Poll: Which '48? (7...
 
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Poll results: '48 Mercury or Pontiac?
Voter(s): 17
Poll is closed Aug 12, 2022
'48 Mercury  -  votes: 8 / 47.1%
8
47.1%
'48 Pontiac  -  votes: 5 / 29.4%
5
29.4%
Tie  -  votes: 3 / 17.6%
3
17.6%
Sorry, no interest in this selection.  -  votes: 1 / 5.9%
1
5.9%

Poll: Which '48? (7/29/2022)

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John Bono
(@sizedoesmatter)
Illustrious Member
Joined: 26 years ago
Posts: 2558
Topic starter  

'48 Mercury or Pontiac?

Be sure to make your selection.

Of course, please “Reply” to share your comments.

If selection is greater than 2 rank them.

 

Click on the picture to enlarge the image.

1948 Mercury Woody Wagon 3
1948 Pontiac Silverstreak Woodie Wagon1

John Bono
North Jersey


   
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David H
(@d-m-holcombe)
Trusted Member
Joined: 2 years ago
Posts: 1905
 

Two fine examples of the golden age of "woodies."  Thanks for reviving the memories, John.  Now I'm going to try to find the builders...

(later)  No surprise on the first one.  Mercury's body was built by Ford, the Iron Mountain Plant and Sawmill on Michigan's upper peninsula.  Henry Ford just didn't like the idea of buying bodies from an independent builder, and so he started with his own trees and owned the whole process for quite a long period of time.  

Pontiac (from the Concept Carz site): Pontiac Streamliner 'Woodie' Station Wagon is powered by a 248.9 cubic-inch eight-cylinder engine delivering 104 horsepower in standard trim or 106 horsepower with the optional high-compression cylinder head. The company offered the Streamliner chassis with three body styles; this included the hand-built Woodie station wagon being the most expensive model in the entire Pontiac range. With a wheelbase of 122 inches, the Pontiac Streamliner Wooide was the largest on the market and offered seating for up to nine individuals. Furthermore, the rear seats could be removed for additional load-carrying space. The base price of $2,500 made it a very expensive option and out of the reach of many would-be Pontiac customers.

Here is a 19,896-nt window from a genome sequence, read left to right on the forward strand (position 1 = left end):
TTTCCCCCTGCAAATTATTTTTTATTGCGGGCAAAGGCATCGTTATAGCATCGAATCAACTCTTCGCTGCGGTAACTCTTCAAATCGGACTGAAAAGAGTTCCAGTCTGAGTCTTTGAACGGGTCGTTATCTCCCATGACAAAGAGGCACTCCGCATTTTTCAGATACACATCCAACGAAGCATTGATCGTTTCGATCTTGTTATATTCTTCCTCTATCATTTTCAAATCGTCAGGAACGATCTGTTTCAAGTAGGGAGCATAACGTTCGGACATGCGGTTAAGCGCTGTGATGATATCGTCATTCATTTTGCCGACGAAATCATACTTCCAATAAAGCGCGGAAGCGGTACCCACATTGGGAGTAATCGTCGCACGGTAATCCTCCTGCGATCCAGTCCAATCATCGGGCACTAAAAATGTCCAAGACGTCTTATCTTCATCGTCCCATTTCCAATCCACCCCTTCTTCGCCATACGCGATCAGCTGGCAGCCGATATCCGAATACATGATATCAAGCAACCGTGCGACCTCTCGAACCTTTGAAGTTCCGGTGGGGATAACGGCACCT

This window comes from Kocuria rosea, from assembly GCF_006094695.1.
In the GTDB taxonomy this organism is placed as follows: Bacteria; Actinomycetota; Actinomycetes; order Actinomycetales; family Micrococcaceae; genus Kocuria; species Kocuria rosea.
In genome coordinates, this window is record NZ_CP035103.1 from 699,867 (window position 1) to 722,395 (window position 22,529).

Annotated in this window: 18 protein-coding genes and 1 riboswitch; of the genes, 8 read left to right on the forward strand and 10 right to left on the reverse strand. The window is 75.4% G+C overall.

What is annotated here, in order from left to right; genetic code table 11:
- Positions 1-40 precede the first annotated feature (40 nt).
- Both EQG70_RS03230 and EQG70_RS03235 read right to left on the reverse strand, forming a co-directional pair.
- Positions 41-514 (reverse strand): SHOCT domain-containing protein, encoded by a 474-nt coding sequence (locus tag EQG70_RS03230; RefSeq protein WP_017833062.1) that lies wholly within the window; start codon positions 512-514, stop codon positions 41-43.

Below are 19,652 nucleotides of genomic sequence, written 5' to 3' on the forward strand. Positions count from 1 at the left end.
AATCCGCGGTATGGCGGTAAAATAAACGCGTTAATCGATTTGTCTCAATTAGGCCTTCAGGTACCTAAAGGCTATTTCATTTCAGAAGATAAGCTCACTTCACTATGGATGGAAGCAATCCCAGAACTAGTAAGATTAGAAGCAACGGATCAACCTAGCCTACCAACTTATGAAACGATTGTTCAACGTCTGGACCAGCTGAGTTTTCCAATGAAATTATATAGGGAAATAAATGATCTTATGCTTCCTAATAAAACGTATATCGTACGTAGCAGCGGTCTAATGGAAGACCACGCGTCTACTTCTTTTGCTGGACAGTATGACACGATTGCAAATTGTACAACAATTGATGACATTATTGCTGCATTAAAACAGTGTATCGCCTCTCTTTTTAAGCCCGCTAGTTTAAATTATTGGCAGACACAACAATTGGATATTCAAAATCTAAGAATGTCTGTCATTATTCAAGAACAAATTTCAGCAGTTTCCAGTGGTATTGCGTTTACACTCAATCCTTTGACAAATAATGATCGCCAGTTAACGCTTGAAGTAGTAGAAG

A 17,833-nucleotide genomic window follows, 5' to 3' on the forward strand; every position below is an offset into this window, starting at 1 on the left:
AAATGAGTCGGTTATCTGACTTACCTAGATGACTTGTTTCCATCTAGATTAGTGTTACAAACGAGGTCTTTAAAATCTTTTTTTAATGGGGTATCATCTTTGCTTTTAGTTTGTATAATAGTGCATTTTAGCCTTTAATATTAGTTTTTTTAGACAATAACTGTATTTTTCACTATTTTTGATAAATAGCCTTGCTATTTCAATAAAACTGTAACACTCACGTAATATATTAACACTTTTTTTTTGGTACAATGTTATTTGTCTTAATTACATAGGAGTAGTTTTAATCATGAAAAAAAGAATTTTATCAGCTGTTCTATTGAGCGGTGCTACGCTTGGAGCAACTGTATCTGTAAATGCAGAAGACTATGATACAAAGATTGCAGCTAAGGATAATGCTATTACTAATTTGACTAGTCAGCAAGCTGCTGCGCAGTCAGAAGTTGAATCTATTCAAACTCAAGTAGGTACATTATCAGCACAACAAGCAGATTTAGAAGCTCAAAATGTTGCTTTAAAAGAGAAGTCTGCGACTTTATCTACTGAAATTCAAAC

The 1948 model was the final year for what might be termed the 'real' Woodies, when the entire rear body structure was constructed of timber. In 1949, steel was used for the roof and progressively fewer components were made of wood up to 1953 when the last of these Pontiac station wagons was made. The body was built by the skilled craftsman at the Ypsylanti Furniture Co in Michigan, where no fewer than 523 parts were made from either mahogany or Canadian maple.

Thanks again for your choice of two great woodies, John.  I'm glad I don't have to choose between them.  Mark me as "TIE."

 

This post was modified 2 months ago 2 times by David H

   
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Frank Reed
(@frank)
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Posts: 1446
 

I picked the shaplier Pontiac.

Frank Reed
Chesapeake, VA


   
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George Schire
(@georgeschire)
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Never really been a fan of Station Wagons and even less a fan of Woodie Wagons.  However, if I had to choose the more modern looking and certainly more stylish between these two, it's the MERCURY all the way!  

George Schire
Oakdale, Minnesota


   
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David Green
(@david-green)
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Joined: 2 years ago
Posts: 4638
 

Interesting pair John and a fine research piece by David. This pair to me represent the pinnacle of the American Woody. I like both and would be hard pressed to pick one over the other. A tie for me.


   
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Moe Parr
(@moe-parr)
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Joined: 2 years ago
Posts: 996
 

"Streamliner" is a good name for the Pontiac, it looks much more so than the Mercury and it gets my vote.

Barry Levittan
Long Island, NY


   
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Jack Dodds
(@jack-dodds)
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Posts: 7037
 

I like both of them very much but give an edge to the more attractive Pontiac styling.


   
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Bob Jackman
(@bob-jackman)
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Joined: 26 years ago
Posts: 4697
 

@moe-parr Barry I agree.


   
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Ed Glorius
(@ed-glorius)
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Joined: 2 years ago
Posts: 934
 

I like the looks of the Mercury better, and I'm not a fan of 1950s Pontiacs until 1957. It wins for me.

Retired in Dunedin, Florida.


   
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John Bono
(@sizedoesmatter)
Illustrious Member
Joined: 26 years ago
Posts: 2558
Topic starter  

Too hard to pick, got to call it a tie.

John Bono
North Jersey


   
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